Maria Papaioannou, a pharmacist at the Inspectorate Department of the Pharmacy Board of Cyprus told the Daily Post “ /Pacific Health Limited has no Licence to sell medicines in Cyprus”. However, she said she was not concerned about the issue, because “As far as we know nothing has been imported from Vanuatu. Maybe they come at the [Turkish controlled] North part of Cyprus which is the illegal so called ‘Republic of North Cyprus’ “. She also said importation by patients of small quantities of prescription medicine for personal use is legal.

A spokesperson for the Belgian Federal Agency for Medical Products told the Daily Post “This company has no license or permission granted by the Belgian federal agency for medicines and health products (famhp) to sell prescription drugs. The European legislation allows citizens to buy non -prescription drugs, also via mail, by any authorized pharmacy in another Member State. The citizen may not import medicines from third countries without authorization or prescription (that has to be given to the pharmacist). The authorized Belgian companies may import medicines from third countries if those companies have the right authorizations from their health authorities. Famhp has not investigated We have only seized two postal parcels coming from Vanuatu, 4 years ago. We are not going to get in touch with the Ministry of Health in Vanuatu.”

Australia’s Therapeutic Goods Agency would not comment specifically on, but did say that importing a small amount of prescription drugs for personal use is legal under Australian law.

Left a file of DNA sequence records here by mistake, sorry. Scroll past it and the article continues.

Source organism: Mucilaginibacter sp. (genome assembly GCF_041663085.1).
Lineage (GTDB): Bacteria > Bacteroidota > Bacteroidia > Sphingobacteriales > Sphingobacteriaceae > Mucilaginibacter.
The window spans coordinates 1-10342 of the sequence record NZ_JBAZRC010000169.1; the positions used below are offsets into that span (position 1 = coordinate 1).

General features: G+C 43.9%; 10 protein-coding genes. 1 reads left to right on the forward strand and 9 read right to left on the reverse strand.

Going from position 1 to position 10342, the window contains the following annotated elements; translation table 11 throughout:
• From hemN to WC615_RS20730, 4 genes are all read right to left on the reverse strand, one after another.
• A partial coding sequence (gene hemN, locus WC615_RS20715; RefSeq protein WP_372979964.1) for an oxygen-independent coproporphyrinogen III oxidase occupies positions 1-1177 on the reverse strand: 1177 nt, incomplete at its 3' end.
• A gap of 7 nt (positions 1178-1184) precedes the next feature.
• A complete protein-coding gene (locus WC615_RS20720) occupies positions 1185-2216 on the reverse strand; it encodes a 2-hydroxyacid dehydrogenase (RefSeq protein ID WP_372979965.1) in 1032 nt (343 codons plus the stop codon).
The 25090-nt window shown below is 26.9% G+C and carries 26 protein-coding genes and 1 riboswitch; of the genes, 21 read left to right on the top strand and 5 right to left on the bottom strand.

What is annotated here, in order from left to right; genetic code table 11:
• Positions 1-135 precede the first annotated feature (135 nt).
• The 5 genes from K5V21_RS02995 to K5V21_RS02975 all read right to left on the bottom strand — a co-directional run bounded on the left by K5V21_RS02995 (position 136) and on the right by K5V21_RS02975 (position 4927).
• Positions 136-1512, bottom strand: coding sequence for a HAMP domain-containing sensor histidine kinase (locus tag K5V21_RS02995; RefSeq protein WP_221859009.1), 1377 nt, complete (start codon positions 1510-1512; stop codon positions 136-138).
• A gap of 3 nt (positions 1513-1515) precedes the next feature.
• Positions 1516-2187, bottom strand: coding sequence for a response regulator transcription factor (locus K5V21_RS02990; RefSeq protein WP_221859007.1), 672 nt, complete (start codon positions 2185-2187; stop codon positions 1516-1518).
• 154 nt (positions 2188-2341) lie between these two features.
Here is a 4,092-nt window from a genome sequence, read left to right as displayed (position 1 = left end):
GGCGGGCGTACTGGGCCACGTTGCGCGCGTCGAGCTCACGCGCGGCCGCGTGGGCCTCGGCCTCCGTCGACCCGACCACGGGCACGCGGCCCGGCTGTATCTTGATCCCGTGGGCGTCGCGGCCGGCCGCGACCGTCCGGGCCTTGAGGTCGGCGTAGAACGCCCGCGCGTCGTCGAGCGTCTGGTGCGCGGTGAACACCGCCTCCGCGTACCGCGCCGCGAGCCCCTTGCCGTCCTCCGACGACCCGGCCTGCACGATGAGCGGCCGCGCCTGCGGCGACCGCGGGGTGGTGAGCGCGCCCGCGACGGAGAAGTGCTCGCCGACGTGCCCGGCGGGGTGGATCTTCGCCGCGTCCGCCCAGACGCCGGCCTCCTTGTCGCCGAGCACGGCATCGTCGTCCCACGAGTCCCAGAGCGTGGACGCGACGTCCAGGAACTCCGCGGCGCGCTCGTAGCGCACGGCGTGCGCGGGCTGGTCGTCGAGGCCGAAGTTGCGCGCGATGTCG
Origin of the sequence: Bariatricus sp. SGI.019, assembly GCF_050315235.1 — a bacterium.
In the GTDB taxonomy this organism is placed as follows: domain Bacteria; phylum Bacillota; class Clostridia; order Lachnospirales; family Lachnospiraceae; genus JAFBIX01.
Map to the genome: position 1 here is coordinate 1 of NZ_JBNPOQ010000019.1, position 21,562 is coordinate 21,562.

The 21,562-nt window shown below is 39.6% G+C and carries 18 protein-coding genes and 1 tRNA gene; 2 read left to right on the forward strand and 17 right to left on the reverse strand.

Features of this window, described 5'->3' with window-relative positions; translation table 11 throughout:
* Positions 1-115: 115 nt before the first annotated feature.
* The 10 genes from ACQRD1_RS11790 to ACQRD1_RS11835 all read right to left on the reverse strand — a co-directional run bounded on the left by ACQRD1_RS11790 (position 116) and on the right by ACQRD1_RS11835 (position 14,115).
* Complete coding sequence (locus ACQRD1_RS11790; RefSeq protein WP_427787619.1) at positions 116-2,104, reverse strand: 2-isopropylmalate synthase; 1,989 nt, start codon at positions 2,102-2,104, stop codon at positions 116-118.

A former US White House Aide warned about illicit online pharmacy companies that are using Vanuatu as a base to export medicine to other countries, without applying for the required import licenses, safety approvals and permits there.

John Horton, a former US deputy district attorney who later served as the Associate Deputy Director at the Office of National Drug Control Policy, a White House Agency during the George W. Bush presidency, said it is about the principle of being a good neighbor in the international community.

He told the Daily Post “I do think that Vanuatu needs to make sure that its pharmacies are doing what they are intended to do — provide services to residents of Vanuatu, not serve as a conduit for illegal drug trafficking, which is what’s happening.”

Mr Horton currently is the President and CEO of the private sector regulatory organization Legitscript, which verifies the credentials of online health care businesses, and whose partners include Amazon and Google.

Allowing the unlicensed export of pharmaceuticals is a “black mark on Vanuatu’s international reputation and is very unfortunate”, Horton said.